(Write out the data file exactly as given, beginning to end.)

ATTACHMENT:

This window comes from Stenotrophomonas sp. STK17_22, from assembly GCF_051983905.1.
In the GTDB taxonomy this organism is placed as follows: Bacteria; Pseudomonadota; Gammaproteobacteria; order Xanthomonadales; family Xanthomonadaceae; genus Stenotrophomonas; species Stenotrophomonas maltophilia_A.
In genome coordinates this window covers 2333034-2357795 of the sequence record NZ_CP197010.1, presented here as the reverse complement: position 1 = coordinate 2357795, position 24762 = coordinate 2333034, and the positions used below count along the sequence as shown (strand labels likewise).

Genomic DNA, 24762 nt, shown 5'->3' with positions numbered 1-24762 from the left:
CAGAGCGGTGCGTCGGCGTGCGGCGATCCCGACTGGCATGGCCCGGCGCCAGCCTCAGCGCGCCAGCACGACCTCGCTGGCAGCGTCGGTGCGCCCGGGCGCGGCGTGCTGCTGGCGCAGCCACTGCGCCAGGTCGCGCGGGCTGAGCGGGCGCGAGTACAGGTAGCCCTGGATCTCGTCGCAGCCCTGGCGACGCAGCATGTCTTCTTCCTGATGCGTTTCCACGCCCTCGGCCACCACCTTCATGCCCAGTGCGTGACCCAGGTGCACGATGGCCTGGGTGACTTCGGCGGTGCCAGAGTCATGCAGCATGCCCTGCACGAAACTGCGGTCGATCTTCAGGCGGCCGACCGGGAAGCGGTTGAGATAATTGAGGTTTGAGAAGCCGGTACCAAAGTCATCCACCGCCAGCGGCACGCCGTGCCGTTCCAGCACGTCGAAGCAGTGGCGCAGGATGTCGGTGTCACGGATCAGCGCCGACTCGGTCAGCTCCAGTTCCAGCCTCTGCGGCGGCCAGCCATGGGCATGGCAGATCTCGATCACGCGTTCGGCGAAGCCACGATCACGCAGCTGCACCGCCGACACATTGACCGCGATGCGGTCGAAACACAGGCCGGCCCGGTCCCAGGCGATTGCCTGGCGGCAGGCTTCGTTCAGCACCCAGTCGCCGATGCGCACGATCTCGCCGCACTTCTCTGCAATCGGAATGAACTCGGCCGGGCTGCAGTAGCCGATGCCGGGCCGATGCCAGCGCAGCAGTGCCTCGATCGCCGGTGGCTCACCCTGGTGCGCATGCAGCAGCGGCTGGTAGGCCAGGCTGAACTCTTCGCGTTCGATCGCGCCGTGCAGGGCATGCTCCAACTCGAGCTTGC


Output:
This window comes from Stenotrophomonas sp. STK17_22, from assembly GCF_051983905.1.
In the GTDB taxonomy this organism is placed as follows: Bacteria; Pseudomonadota; Gammaproteobacteria; order Xanthomonadales; family Xanthomonadaceae; genus Stenotrophomonas; species Stenotrophomonas maltophilia_A.
In genome coordinates this window covers 2333034-2357795 of the sequence record NZ_CP197010.1, presented here as the reverse complement: position 1 = coordinate 2357795, position 24762 = coordinate 2333034, and the positions used below count along the sequence as shown (strand labels likewise).

Genomic DNA, 24762 nt, shown 5'->3' with positions numbered 1-24762 from the left:
CAGAGCGGTGCGTCGGCGTGCGGCGATCCCGACTGGCATGGCCCGGCGCCAGCCTCAGCGCGCCAGCACGACCTCGCTGGCAGCGTCGGTGCGCCCGGGCGCGGCGTGCTGCTGGCGCAGCCACTGCGCCAGGTCGCGCGGGCTGAGCGGGCGCGAGTACAGGTAGCCCTGGATCTCGTCGCAGCCCTGGCGACGCAGCATGTCTTCTTCCTGATGCGTTTCCACGCCCTCGGCCACCACCTTCATGCCCAGTGCGTGACCCAGGTGCACGATGGCCTGGGTGACTTCGGCGGTGCCAGAGTCATGCAGCATGCCCTGCACGAAACTGCGGTCGATCTTCAGGCGGCCGACCGGGAAGCGGTTGAGATAATTGAGGTTTGAGAAGCCGGTACCAAAGTCATCCACCGCCAGCGGCACGCCGTGCCGTTCCAGCACGTCGAAGCAGTGGCGCAGGATGTCGGTGTCACGGATCAGCGCCGACTCGGTCAGCTCCAGTTCCAGCCTCTGCGGCGGCCAGCCATGGGCATGGCAGATCTCGATCACGCGTTCGGCGAAGCCACGATCACGCAGCTGCACCGCCGACACATTGACCGCGATGCGGTCGAAACACAGGCCGGCCCGGTCCCAGGCGATTGCCTGGCGGCAGGCTTCGTTCAGCACCCAGTCGCCGATGCGCACGATCTCGCCGCACTTCTCTGCAATCGGAATGAACTCGGCCGGGCTGCAGTAGCCGATGCCGGGCCGATGCCAGCGCAGCAGTGCCTCGATCGCCGGTGGCTCACCCTGGTGCGCATGCAGCAGCGGCTGGTAGGCCAGGCTGAACTCTTCGCGTTCGATCGCGCCGTGCAGGGCATGCTCCAACTCGAGCTTGC